Tallahassee’s Office of the Inspector General recently released a report recommending the Tallahassee City Commission take action to establish standards of decorum for city public meetings.
In addition, the report recommended that the policy include enforcement protocols.
The report detailed a “Building Security” audit which noted disruptive and sometimes violent incidents at local government public meetings and events which have recently occurred with greater frequency around the country.
The report included a few examples of such incidents, one in New York City where a group of citizens repeatedly shouted their opposition to new vaccine mandates at a city commission meeting. Another interruption during a city meeting in Huntsville, Alabama, resulted in one person’s arrest after refusing to comply with law enforcement’s orders.
The Inspector General’s report further explains that the City of Tallahassee does not have a current policy to provide guidance for enforcement of standards of conduct.
In recent years, many municipalities have chosen to develop policies to deal with unruly civilians who wish to have their voices heard.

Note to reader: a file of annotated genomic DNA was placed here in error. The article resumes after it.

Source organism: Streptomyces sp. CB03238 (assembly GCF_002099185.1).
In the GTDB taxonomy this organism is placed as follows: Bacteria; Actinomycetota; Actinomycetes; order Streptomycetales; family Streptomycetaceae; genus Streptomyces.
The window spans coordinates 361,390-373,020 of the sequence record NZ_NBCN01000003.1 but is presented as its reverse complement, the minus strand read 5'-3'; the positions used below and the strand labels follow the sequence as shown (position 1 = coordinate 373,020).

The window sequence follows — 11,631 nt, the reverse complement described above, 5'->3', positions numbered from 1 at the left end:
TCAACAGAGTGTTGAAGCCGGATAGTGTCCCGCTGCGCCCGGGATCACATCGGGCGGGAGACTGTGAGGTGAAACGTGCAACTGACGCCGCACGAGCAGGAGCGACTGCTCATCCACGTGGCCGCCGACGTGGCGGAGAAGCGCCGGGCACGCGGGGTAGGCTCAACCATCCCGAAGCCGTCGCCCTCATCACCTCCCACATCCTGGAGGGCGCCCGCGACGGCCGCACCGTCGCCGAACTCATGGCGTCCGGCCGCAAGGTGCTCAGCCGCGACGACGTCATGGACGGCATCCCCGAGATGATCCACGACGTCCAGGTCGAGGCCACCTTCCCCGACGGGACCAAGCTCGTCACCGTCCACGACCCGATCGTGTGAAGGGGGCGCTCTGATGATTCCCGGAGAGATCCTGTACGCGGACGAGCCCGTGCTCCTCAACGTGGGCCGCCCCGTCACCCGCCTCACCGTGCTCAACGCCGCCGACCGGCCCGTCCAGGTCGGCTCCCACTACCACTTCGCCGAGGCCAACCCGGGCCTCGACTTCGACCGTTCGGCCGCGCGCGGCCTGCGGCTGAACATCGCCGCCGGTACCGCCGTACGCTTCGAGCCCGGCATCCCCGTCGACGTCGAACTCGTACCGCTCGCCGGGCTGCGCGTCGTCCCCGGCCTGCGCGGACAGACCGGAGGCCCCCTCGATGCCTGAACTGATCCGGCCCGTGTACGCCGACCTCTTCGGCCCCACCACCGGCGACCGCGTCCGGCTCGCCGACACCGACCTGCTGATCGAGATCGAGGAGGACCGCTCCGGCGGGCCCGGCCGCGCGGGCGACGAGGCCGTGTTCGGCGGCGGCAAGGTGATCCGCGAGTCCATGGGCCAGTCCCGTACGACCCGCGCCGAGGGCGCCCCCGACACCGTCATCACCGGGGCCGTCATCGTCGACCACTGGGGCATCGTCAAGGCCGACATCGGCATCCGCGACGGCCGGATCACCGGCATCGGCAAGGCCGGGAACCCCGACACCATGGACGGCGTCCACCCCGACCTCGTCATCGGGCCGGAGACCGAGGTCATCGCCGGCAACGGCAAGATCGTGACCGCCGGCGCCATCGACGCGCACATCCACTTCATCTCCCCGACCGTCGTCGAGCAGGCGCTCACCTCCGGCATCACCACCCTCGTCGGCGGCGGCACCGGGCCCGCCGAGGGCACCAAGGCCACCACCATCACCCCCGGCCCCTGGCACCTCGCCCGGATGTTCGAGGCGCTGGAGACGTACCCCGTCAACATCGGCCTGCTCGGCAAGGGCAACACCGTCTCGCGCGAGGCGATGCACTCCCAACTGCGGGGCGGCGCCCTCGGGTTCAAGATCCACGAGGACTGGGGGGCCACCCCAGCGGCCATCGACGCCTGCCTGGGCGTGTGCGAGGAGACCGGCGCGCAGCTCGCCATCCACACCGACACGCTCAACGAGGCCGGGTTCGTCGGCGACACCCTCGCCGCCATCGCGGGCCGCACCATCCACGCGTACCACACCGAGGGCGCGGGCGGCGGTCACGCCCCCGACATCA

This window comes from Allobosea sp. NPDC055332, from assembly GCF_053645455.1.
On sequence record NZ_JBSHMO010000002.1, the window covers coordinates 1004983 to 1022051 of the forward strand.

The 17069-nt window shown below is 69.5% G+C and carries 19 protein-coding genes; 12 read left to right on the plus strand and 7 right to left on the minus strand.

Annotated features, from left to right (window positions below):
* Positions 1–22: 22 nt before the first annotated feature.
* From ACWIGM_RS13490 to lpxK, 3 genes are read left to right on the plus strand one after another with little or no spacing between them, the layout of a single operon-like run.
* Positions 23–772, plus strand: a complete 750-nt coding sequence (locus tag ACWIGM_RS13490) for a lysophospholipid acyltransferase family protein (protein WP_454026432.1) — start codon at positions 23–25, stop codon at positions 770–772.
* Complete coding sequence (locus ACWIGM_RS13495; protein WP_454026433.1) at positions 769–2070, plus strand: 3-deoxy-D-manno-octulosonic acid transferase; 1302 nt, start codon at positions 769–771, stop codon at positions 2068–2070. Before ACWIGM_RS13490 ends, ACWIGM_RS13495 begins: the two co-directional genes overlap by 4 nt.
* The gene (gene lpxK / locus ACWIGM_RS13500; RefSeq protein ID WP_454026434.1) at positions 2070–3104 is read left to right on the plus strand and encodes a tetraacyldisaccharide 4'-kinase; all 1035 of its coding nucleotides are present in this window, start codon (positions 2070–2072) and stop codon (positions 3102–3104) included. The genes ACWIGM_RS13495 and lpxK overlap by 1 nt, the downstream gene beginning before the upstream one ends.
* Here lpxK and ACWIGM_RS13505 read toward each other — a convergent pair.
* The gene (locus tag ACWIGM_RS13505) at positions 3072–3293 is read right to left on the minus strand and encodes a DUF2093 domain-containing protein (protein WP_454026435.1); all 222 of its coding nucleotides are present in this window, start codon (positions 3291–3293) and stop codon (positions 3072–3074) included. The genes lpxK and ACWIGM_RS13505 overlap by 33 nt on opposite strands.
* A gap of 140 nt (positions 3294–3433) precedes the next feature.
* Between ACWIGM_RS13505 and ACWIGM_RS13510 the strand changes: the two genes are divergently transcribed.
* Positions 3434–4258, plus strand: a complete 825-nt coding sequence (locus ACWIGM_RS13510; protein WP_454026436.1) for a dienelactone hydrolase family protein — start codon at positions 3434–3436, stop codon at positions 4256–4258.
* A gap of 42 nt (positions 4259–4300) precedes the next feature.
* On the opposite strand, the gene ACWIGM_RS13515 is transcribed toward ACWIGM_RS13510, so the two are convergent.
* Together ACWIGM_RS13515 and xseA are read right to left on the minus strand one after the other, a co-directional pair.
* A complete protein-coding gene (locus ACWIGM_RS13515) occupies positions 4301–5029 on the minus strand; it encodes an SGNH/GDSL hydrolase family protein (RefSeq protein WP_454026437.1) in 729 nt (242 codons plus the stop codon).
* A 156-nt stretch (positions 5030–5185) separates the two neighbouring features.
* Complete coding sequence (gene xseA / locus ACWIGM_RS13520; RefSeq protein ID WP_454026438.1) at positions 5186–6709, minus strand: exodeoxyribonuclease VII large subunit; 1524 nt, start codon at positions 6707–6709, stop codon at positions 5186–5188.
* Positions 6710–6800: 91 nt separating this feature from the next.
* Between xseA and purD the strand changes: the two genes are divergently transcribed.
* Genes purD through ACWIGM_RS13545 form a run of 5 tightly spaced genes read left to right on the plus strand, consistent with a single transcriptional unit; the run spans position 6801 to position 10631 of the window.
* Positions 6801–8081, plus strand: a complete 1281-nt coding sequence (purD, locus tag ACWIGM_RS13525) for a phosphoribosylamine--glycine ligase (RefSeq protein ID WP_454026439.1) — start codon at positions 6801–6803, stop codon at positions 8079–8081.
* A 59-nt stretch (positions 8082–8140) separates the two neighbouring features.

In 2019 Tampa created a new policy that bars personal attacks against city officials or other members of the public. According to an interview with the Tampa Bay Times, Commissioner Harry Cohen commented on the changes. “We want to keep it respectful and businesslike. It should be a professional environment,” Cohen said.
Other examples of cities that have implemented these policies are the City of West Palm Beach, Miami City, and the City of Port St. Lucie. All the policies prohibit profanity and aggressive or threatening behavior and allow the presiding official to remove the persons from the room if necessary.
The recommendations call for amending City Commission Policy #108, which includes a “Pledge of Civility for public speakers that asks for attendees to be respectful, direct comments to issues, avoid personal attacks,” or develop a new code of conduct.
The report identifies examples of behaviors and activities that are generally considered disruptive and should be included in the policy. These examples include:
- Heckling, verbal outbursts or other interruptions.
- Shouting, yelling, screaming, threats, or other forms of verbal abuse.
- Noisemakers, air horns, whistles, or similar noise-making items.
- Signs, placards, banners, or objects that impede the visual rights of others.
- Approaching the dais to distribute materials to board members rather than providing these items to the recording secretary for orderly distribution and consideration.
- Refusal to relinquish the podium or microphone, or impeding the next speaker’s ability to provide public comments.
- Ringing cell phones or people speaking on cell phones in public meetings.